General CBF

New Executive Coordinator Baxley visits Texas first week on the job

By Marv Knox, Fellowship Southwest 


Paul Baxley speaks at Wilshire Baptist Church in Dallas

Paul Baxley is visiting Texas during his first week on the job as the Cooperative Baptist Fellowship’s fourth executive coordinator. Along the way, he is meeting CBFers and a few ecumenical friends over meals, getting to know and allowing Cooperative Baptists in Texas to find out more about him.

The Baxley Texas Tour began Wednesday morning with breakfast at Wilshire Baptist Church in Dallas, continued to lunch at Broadway Baptist Church in Fort Worth and concluded in Waco. Today, he started with breakfast at Seventh & James Baptist Church in Waco, moved on to Highland Park Baptist Church in Austin and will end at Woodland Baptist Church in San Antonio. Tomorrow, after some morning visits in the Alamo City, he will continue on to South Main Baptist Church in Houston, where he also will preach Sunday morning.

Baxley, a North Carolina native who most recently was pastor of First Baptist Church in Athens, Ga., has acknowledged widespread reports he is not from Texas—making him CBF’s first executive coordinator who is not a native Texan. But his commitment to visit Texas beginning his third day on the job reflects his appreciation for Texas and the Southwest, and the important role of the state and larger region in the life of the Fellowship.


Paul Baxley speaks at Highland Park Baptist Church in Austin

Along the way, Baxley is calling for a renewed commitment to cooperation. “Our faith has never been isolated,” he said. “Our faith, from the beginning, has been communal, cooperative and challenging.”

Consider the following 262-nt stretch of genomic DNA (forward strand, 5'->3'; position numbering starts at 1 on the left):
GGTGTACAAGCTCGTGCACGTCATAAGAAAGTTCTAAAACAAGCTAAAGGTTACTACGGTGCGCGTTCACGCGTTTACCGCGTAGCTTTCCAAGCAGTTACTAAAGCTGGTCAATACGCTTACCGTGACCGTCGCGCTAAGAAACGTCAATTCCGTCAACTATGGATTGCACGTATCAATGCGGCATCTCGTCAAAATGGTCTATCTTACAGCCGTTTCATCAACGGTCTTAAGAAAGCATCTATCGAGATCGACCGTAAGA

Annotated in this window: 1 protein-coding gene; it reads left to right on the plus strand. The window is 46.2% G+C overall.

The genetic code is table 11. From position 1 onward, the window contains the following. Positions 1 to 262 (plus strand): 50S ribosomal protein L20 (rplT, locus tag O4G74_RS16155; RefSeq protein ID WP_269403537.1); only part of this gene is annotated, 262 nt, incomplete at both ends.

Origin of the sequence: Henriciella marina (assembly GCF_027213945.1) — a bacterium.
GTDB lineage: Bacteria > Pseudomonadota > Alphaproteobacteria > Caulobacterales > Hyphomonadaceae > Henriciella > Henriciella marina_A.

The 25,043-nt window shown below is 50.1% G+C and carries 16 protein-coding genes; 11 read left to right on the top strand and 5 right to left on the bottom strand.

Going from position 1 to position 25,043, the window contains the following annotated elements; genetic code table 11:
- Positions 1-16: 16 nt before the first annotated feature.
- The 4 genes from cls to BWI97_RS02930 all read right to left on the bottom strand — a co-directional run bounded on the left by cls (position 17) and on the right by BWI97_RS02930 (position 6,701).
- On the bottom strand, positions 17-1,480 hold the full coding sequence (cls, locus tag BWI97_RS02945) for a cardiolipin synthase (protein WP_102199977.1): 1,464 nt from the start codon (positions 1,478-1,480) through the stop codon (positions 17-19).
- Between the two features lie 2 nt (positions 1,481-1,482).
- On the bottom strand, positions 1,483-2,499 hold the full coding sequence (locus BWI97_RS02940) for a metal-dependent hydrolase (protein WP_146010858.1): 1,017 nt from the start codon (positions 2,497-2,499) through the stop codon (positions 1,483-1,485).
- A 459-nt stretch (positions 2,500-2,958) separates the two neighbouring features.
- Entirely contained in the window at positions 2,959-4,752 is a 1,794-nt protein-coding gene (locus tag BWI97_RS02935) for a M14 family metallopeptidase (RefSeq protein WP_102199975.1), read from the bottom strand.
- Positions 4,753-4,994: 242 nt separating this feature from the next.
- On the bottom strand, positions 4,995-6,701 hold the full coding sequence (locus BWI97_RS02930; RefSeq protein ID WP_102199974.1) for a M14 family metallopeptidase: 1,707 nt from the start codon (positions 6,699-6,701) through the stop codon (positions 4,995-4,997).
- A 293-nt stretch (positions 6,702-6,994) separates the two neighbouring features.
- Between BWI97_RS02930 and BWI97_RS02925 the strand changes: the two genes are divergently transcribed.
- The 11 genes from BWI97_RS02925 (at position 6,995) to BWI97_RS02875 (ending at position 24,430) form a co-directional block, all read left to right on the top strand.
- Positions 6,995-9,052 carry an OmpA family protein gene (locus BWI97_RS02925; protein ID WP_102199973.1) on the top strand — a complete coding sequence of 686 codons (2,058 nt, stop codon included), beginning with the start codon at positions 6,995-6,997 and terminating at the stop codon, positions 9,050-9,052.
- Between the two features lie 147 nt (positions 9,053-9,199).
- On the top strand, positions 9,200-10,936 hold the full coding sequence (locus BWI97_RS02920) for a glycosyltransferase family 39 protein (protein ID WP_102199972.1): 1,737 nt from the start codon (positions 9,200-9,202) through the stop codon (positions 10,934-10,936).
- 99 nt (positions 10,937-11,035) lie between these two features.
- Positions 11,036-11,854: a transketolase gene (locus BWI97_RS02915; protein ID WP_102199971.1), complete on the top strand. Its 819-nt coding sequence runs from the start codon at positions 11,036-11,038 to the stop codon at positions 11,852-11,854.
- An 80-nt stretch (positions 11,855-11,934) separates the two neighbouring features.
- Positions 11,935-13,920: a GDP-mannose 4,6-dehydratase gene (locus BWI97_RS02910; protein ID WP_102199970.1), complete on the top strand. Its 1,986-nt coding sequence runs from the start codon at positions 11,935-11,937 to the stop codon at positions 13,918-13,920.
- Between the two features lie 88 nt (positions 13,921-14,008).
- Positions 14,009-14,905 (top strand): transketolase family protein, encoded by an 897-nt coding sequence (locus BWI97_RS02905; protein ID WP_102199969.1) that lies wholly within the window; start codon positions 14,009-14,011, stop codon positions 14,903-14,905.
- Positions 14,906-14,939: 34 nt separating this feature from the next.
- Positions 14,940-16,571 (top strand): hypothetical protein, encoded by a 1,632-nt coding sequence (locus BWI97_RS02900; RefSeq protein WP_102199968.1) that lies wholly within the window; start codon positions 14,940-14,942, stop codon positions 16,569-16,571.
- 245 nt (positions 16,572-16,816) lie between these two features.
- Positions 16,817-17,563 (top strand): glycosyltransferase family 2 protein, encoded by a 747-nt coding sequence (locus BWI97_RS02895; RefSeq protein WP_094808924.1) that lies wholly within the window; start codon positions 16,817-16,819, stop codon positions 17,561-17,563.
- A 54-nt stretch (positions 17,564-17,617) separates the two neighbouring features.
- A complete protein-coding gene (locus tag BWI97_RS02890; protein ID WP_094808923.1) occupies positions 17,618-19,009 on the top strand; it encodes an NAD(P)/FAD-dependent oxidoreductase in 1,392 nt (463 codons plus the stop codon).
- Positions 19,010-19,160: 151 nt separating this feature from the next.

Cooperative faith is vital in order for Christians—and particularly Cooperative Baptists—to accomplish their important spiritual assignments, Baxley noted. He’s talked about the need for cooperation to engage in such tasks as “embodied missions” and preparing women and men for ministry.

“We’re not talking about superficial cooperation,” he added. “Any community that dispels dissenters should stop calling itself ‘Baptist.’” CBF welcomes diversity ad dissent, he explained. “We can discern a distinctly Baptist way of differing. … We are impoverished without dissent. It’s not easy or culturally convenient, but it’s truly Baptist.”


Paul Baxley speaks at Seventh and James Baptist Church in Waco

At each stop, Baxley has taken questions from his audience. They have ranged from the strategy and focus of missions, to the role of women in ministry, as well as CBF’s relationship to the Baptist World Alliance and groups from other denominations and faiths, partnership with seminaries and schools of theology, diversity within CBF and CBF’s relationship to states and regions.

Echoing his beginning theme, Baxley said CBF is much more than the CBF Global staff based in Decatur, Ga. It includes and embraces individuals and congregations, missionaries around the world, state and regional organizations, theological education and communication partners, and others affiliated with CBF. “The Cooperative Baptist Fellowship is us—all of us,” he stressed.

Fellowship Southwest is a multicultural network of faith communities that improves lives and shares the love of God with people often discounted and overlooked.

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